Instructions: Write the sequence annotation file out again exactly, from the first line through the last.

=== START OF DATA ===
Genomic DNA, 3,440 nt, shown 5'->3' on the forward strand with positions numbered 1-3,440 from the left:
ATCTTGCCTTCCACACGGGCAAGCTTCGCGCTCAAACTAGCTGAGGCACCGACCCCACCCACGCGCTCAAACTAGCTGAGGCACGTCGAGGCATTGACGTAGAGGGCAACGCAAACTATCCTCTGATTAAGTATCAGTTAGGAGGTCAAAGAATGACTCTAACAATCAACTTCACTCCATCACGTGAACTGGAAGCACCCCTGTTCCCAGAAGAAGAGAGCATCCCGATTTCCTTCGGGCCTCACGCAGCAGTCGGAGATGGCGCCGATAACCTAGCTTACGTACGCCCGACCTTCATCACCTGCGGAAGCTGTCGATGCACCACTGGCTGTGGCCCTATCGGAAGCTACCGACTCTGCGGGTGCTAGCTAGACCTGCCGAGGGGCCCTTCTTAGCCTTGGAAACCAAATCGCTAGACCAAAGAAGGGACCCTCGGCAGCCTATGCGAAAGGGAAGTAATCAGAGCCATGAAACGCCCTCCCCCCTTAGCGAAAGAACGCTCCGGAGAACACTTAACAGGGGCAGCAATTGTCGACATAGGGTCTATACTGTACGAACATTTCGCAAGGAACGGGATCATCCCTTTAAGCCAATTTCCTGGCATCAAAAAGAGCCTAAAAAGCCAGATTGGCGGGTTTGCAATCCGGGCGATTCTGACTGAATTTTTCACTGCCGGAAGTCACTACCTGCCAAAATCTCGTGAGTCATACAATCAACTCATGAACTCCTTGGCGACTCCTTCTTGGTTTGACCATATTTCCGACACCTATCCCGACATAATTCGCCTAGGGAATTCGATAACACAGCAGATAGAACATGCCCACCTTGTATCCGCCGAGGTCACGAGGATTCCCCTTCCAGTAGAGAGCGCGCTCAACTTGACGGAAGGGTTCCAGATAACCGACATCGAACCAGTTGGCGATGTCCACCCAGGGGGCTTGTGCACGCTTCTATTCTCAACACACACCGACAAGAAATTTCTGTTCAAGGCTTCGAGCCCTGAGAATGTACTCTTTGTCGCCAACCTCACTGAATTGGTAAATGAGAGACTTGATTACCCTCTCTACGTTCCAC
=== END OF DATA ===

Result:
Genomic DNA, 3,440 nt, shown 5'->3' on the forward strand with positions numbered 1-3,440 from the left:
ATCTTGCCTTCCACACGGGCAAGCTTCGCGCTCAAACTAGCTGAGGCACCGACCCCACCCACGCGCTCAAACTAGCTGAGGCACGTCGAGGCATTGACGTAGAGGGCAACGCAAACTATCCTCTGATTAAGTATCAGTTAGGAGGTCAAAGAATGACTCTAACAATCAACTTCACTCCATCACGTGAACTGGAAGCACCCCTGTTCCCAGAAGAAGAGAGCATCCCGATTTCCTTCGGGCCTCACGCAGCAGTCGGAGATGGCGCCGATAACCTAGCTTACGTACGCCCGACCTTCATCACCTGCGGAAGCTGTCGATGCACCACTGGCTGTGGCCCTATCGGAAGCTACCGACTCTGCGGGTGCTAGCTAGACCTGCCGAGGGGCCCTTCTTAGCCTTGGAAACCAAATCGCTAGACCAAAGAAGGGACCCTCGGCAGCCTATGCGAAAGGGAAGTAATCAGAGCCATGAAACGCCCTCCCCCCTTAGCGAAAGAACGCTCCGGAGAACACTTAACAGGGGCAGCAATTGTCGACATAGGGTCTATACTGTACGAACATTTCGCAAGGAACGGGATCATCCCTTTAAGCCAATTTCCTGGCATCAAAAAGAGCCTAAAAAGCCAGATTGGCGGGTTTGCAATCCGGGCGATTCTGACTGAATTTTTCACTGCCGGAAGTCACTACCTGCCAAAATCTCGTGAGTCATACAATCAACTCATGAACTCCTTGGCGACTCCTTCTTGGTTTGACCATATTTCCGACACCTATCCCGACATAATTCGCCTAGGGAATTCGATAACACAGCAGATAGAACATGCCCACCTTGTATCCGCCGAGGTCACGAGGATTCCCCTTCCAGTAGAGAGCGCGCTCAACTTGACGGAAGGGTTCCAGATAACCGACATCGAACCAGTTGGCGATGTCCACCCAGGGGGCTTGTGCACGCTTCTATTCTCAACACACACCGACAAGAAATTTCTGTTCAAGGCTTCGAGCCCTGAGAATGTACTCTTTGTCGCCAACCTCACTGAATTGGTAAATGAGAGACTTGATTACCCTCTCTACGTTCCAC